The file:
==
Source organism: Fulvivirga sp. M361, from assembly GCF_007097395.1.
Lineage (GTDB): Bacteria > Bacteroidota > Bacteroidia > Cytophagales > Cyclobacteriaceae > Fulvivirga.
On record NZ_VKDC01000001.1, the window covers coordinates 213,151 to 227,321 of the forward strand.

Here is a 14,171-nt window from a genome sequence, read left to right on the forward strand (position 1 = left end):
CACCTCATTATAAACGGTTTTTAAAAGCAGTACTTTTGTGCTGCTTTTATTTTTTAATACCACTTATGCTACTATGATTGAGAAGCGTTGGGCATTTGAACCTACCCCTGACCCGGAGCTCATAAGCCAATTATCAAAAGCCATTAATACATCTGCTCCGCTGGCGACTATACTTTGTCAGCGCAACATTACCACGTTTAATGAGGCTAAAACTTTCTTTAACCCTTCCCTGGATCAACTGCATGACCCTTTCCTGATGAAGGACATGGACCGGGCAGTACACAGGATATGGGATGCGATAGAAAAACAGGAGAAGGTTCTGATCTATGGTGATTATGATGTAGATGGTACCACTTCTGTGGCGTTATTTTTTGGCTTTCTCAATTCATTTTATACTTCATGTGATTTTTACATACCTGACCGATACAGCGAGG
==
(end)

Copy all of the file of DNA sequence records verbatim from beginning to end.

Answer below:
Source organism: Fulvivirga sp. M361, from assembly GCF_007097395.1.
Lineage (GTDB): Bacteria > Bacteroidota > Bacteroidia > Cytophagales > Cyclobacteriaceae > Fulvivirga.
On record NZ_VKDC01000001.1, the window covers coordinates 213,151 to 227,321 of the forward strand.

Here is a 14,171-nt window from a genome sequence, read left to right on the forward strand (position 1 = left end):
CACCTCATTATAAACGGTTTTTAAAAGCAGTACTTTTGTGCTGCTTTTATTTTTTAATACCACTTATGCTACTATGATTGAGAAGCGTTGGGCATTTGAACCTACCCCTGACCCGGAGCTCATAAGCCAATTATCAAAAGCCATTAATACATCTGCTCCGCTGGCGACTATACTTTGTCAGCGCAACATTACCACGTTTAATGAGGCTAAAACTTTCTTTAACCCTTCCCTGGATCAACTGCATGACCCTTTCCTGATGAAGGACATGGACCGGGCAGTACACAGGATATGGGATGCGATAGAAAAACAGGAGAAGGTTCTGATCTATGGTGATTATGATGTAGATGGTACCACTTCTGTGGCGTTATTTTTTGGCTTTCTCAATTCATTTTATACTTCATGTGATTTTTACATACCTGACCGATACAGCGAGG